Hashim attempts to explain the complicated insurgency in Iraq against the United States and other Coalition partners in the Iraq War. Rather than a single group with a common leader and ideology, as many people believe, Hashim explains that the Iraqi insurgents are a disparate group--former regime loyalists, Iraqis who resent foreign occupation, Islamic extremists, and criminal organizations--who loosely cooperate and coordinate attacks because they share a common enemy. However, this alliance has fractured considerably throughout the war, particularly as more "mainstream" insurgents trade their cooperation for political guarantees in the new Iraq. Hashim provides historical context for his explanations, but also provides sufficient religious and political analysis to portray each of the insurgent groups, their origins, goals, methods, successes, and failures. He looks into the future, hypothesizing about political and sectarian groups that may shift from being allies to being antagonists as each claims something for themself in the new Iraq. This book helps to explain the complications in Iraq today and suggests that these will not all be settled by a removal of coalition troops.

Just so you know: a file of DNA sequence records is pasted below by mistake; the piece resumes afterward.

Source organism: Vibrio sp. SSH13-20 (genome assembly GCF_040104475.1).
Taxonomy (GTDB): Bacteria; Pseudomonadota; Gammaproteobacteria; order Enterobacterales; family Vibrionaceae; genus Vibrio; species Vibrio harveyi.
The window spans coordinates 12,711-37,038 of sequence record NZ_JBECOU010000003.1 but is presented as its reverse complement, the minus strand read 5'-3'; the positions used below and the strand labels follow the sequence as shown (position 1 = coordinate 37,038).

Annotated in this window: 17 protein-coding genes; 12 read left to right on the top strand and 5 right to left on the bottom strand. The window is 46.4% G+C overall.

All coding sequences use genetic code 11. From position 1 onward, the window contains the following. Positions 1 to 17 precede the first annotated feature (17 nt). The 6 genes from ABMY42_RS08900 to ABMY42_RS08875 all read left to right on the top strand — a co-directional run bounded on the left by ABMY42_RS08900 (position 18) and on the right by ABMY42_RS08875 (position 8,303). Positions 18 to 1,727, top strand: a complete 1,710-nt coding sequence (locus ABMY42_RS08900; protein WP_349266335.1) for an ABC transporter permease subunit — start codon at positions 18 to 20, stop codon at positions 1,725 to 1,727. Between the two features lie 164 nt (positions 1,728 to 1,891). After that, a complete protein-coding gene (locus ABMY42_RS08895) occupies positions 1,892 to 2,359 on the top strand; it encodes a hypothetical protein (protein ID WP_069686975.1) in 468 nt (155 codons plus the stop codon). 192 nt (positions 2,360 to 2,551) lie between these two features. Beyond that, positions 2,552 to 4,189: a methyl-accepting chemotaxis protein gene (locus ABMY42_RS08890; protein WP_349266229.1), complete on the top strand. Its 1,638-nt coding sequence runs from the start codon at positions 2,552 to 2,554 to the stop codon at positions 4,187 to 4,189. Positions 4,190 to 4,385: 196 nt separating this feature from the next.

This book can be found in HECSA Library:
Insurgency and Counter-Insurgency in Iraq
Ahmed S. Hashim
DS 79.76 .H3758 2006